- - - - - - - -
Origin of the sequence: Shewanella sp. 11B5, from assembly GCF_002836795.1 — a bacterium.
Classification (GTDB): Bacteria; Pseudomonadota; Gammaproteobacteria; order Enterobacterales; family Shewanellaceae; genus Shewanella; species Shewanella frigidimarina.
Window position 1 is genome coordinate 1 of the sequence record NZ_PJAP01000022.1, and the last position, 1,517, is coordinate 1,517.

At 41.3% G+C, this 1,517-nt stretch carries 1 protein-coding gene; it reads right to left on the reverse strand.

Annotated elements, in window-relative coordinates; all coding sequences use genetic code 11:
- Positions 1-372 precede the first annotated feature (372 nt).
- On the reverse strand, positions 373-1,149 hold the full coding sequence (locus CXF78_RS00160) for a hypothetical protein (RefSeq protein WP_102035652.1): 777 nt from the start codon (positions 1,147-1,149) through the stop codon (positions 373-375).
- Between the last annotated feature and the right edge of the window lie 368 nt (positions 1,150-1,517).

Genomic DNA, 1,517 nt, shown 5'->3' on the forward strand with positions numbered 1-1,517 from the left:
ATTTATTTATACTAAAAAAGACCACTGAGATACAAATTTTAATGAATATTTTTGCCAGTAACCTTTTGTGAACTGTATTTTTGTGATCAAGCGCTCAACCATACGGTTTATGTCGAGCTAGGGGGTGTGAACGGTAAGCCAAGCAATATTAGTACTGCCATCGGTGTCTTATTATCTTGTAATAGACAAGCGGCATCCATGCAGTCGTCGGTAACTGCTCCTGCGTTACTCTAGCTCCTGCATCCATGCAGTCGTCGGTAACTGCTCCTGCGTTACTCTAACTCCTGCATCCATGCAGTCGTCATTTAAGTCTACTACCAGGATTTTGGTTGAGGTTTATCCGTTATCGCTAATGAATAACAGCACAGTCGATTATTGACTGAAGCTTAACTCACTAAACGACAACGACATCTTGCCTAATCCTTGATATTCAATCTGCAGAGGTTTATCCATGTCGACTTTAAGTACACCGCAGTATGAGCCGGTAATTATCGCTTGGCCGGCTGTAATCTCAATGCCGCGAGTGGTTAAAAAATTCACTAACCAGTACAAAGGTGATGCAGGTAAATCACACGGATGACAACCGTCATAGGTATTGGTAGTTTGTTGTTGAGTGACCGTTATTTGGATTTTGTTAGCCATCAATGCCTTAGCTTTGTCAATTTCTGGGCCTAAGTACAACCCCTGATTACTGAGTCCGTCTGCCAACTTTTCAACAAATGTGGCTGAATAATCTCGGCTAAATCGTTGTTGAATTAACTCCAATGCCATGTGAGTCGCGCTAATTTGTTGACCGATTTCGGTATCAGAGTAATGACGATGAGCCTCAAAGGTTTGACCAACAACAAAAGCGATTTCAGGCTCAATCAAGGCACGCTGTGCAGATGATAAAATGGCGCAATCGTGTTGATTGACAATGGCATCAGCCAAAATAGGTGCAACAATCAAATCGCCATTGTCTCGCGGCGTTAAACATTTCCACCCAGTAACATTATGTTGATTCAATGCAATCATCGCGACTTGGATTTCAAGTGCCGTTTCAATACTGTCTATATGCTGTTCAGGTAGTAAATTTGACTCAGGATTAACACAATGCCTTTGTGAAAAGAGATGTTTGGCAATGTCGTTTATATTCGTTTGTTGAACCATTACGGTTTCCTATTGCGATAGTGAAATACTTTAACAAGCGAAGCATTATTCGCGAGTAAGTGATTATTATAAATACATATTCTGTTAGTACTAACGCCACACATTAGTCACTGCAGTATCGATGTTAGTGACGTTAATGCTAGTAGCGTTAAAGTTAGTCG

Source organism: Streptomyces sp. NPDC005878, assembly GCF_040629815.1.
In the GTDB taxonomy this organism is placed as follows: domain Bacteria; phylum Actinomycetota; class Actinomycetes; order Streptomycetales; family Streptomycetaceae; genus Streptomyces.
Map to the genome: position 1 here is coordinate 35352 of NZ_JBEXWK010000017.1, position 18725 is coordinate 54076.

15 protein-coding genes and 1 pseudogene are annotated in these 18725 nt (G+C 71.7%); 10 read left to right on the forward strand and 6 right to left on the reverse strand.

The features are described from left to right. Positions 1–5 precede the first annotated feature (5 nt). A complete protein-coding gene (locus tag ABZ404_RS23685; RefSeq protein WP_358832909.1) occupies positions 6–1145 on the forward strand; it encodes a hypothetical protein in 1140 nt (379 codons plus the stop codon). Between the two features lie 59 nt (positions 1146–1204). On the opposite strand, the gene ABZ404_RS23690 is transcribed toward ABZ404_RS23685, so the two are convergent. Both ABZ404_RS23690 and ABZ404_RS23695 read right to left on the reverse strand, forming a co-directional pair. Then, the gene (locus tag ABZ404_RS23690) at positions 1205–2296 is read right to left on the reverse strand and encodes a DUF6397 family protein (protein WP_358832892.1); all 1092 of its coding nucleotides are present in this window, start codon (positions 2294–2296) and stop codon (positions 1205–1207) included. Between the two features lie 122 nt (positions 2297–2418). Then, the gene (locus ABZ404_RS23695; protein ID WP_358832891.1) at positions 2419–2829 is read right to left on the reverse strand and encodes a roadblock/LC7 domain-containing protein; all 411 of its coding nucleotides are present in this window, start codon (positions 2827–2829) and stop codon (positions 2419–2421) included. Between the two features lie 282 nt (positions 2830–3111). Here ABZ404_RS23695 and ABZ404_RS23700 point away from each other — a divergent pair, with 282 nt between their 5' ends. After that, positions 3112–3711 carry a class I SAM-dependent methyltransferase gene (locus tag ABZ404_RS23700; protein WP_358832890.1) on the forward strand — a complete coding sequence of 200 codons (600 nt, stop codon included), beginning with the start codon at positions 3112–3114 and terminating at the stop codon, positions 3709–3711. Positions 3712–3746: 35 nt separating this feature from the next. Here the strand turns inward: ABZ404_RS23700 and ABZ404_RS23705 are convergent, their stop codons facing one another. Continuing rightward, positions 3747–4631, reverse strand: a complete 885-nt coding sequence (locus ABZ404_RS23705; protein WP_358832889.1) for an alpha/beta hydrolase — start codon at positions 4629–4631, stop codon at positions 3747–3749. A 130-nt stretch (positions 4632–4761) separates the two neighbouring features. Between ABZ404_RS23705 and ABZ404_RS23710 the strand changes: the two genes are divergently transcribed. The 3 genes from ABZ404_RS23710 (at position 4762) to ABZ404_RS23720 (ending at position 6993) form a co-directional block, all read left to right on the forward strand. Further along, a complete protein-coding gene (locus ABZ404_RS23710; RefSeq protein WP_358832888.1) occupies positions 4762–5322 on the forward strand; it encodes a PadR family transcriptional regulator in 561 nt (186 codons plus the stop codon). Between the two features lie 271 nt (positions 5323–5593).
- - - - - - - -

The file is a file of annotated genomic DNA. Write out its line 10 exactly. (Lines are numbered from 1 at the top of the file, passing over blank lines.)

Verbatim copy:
ATTTATTTATACTAAAAAAGACCACTGAGATACAAATTTTAATGAATATTTTTGCCAGTAACCTTTTGTGAACTGTATTTTTGTGATCAAGCGCTCAACCATACGGTTTATGTCGAGCTAGGGGGTGTGAACGGTAAGCCAAGCAATATTAGTACTGCCATCGGTGTCTTATTATCTTGTAATAGACAAGCGGCATCCATGCAGTCGTCGGTAACTGCTCCTGCGTTACTCTAGCTCCTGCATCCATGCAGTCGTCGGTAACTGCTCCTGCGTTACTCTAACTCCTGCATCCATGCAGTCGTCATTTAAGTCTACTACCAGGATTTTGGTTGAGGTTTATCCGTTATCGCTAATGAATAACAGCACAGTCGATTATTGACTGAAGCTTAACTCACTAAACGACAACGACATCTTGCCTAATCCTTGATATTCAATCTGCAGAGGTTTATCCATGTCGACTTTAAGTACACCGCAGTATGAGCCGGTAATTATCGCTTGGCCGGCTGTAATCTCAATGCCGCGAGTGGTTAAAAAATTCACTAACCAGTACAAAGGTGATGCAGGTAAATCACACGGATGACAACCGTCATAGGTATTGGTAGTTTGTTGTTGAGTGACCGTTATTTGGATTTTGTTAGCCATCAATGCCTTAGCTTTGTCAATTTCTGGGCCTAAGTACAACCCCTGATTACTGAGTCCGTCTGCCAACTTTTCAACAAATGTGGCTGAATAATCTCGGCTAAATCGTTGTTGAATTAACTCCAATGCCATGTGAGTCGCGCTAATTTGTTGACCGATTTCGGTATCAGAGTAATGACGATGAGCCTCAAAGGTTTGACCAACAACAAAAGCGATTTCAGGCTCAATCAAGGCACGCTGTGCAGATGATAAAATGGCGCAATCGTGTTGATTGACAATGGCATCAGCCAAAATAGGTGCAACAATCAAATCGCCATTGTCTCGCGGCGTTAAACATTTCCACCCAGTAACATTATGTTGATTCAATGCAATCATCGCGACTTGGATTTCAAGTGCCGTTTCAATACTGTCTATATGCTGTTCAGGTAGTAAATTTGACTCAGGATTAACACAATGCCTTTGTGAAAAGAGATGTTTGGCAATGTCGTTTATATTCGTTTGTTGAACCATTACGGTTTCCTATTGCGATAGTGAAATACTTTAACAAGCGAAGCATTATTCGCGAGTAAGTGATTATTATAAATACATATTCTGTTAGTACTAACGCCACACATTAGTCACTGCAGTATCGATGTTAGTGACGTTAATGCTAGTAGCGTTAAAGTTAGTCG